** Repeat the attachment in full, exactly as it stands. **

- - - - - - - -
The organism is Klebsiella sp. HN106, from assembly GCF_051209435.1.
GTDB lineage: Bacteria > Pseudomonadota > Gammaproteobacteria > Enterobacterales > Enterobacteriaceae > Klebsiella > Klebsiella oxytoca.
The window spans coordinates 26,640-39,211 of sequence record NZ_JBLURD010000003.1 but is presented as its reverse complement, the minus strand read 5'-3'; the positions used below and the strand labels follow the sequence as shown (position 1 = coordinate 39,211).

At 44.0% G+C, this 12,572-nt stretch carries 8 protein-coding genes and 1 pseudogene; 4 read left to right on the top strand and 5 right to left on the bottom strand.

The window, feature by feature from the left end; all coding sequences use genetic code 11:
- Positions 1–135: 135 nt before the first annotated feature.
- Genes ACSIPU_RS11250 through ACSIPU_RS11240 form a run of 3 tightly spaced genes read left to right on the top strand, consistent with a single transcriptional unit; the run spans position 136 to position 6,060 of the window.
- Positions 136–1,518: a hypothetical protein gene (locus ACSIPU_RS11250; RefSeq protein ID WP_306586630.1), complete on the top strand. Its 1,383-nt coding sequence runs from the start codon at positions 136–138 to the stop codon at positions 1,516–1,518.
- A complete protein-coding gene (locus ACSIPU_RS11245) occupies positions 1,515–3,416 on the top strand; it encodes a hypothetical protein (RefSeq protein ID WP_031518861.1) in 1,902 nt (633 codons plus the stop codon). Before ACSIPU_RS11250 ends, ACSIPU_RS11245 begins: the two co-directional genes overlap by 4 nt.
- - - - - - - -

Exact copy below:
The organism is Klebsiella sp. HN106, from assembly GCF_051209435.1.
GTDB lineage: Bacteria > Pseudomonadota > Gammaproteobacteria > Enterobacterales > Enterobacteriaceae > Klebsiella > Klebsiella oxytoca.
The window spans coordinates 26,640-39,211 of sequence record NZ_JBLURD010000003.1 but is presented as its reverse complement, the minus strand read 5'-3'; the positions used below and the strand labels follow the sequence as shown (position 1 = coordinate 39,211).

At 44.0% G+C, this 12,572-nt stretch carries 8 protein-coding genes and 1 pseudogene; 4 read left to right on the top strand and 5 right to left on the bottom strand.

The window, feature by feature from the left end; all coding sequences use genetic code 11:
- Positions 1–135: 135 nt before the first annotated feature.
- Genes ACSIPU_RS11250 through ACSIPU_RS11240 form a run of 3 tightly spaced genes read left to right on the top strand, consistent with a single transcriptional unit; the run spans position 136 to position 6,060 of the window.
- Positions 136–1,518: a hypothetical protein gene (locus ACSIPU_RS11250; RefSeq protein ID WP_306586630.1), complete on the top strand. Its 1,383-nt coding sequence runs from the start codon at positions 136–138 to the stop codon at positions 1,516–1,518.
- A complete protein-coding gene (locus ACSIPU_RS11245) occupies positions 1,515–3,416 on the top strand; it encodes a hypothetical protein (RefSeq protein ID WP_031518861.1) in 1,902 nt (633 codons plus the stop codon). Before ACSIPU_RS11250 ends, ACSIPU_RS11245 begins: the two co-directional genes overlap by 4 nt.